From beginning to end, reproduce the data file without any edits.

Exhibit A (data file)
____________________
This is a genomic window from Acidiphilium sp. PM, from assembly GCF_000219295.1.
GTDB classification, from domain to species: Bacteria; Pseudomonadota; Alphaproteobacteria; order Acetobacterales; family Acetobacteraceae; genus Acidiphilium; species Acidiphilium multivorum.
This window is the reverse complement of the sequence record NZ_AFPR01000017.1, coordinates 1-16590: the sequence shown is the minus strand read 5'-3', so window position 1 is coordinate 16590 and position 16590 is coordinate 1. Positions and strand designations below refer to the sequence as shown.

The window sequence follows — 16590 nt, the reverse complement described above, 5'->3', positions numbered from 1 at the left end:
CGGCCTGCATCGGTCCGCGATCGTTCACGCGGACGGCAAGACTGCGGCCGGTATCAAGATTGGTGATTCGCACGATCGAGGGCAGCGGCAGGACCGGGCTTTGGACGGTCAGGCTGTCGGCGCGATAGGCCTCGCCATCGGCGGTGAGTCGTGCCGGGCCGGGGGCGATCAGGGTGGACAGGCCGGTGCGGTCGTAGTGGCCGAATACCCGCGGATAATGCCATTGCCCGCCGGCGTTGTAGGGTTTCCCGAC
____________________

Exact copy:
This is a genomic window from Acidiphilium sp. PM, from assembly GCF_000219295.1.
GTDB classification, from domain to species: Bacteria; Pseudomonadota; Alphaproteobacteria; order Acetobacterales; family Acetobacteraceae; genus Acidiphilium; species Acidiphilium multivorum.
This window is the reverse complement of the sequence record NZ_AFPR01000017.1, coordinates 1-16590: the sequence shown is the minus strand read 5'-3', so window position 1 is coordinate 16590 and position 16590 is coordinate 1. Positions and strand designations below refer to the sequence as shown.

The window sequence follows — 16590 nt, the reverse complement described above, 5'->3', positions numbered from 1 at the left end:
CGGCCTGCATCGGTCCGCGATCGTTCACGCGGACGGCAAGACTGCGGCCGGTATCAAGATTGGTGATTCGCACGATCGAGGGCAGCGGCAGGACCGGGCTTTGGACGGTCAGGCTGTCGGCGCGATAGGCCTCGCCATCGGCGGTGAGTCGTGCCGGGCCGGGGGCGATCAGGGTGGACAGGCCGGTGCGGTCGTAGTGGCCGAATACCCGCGGATAATGCCATTGCCCGCCGGCGTTGTAGGGTTTCCCGAC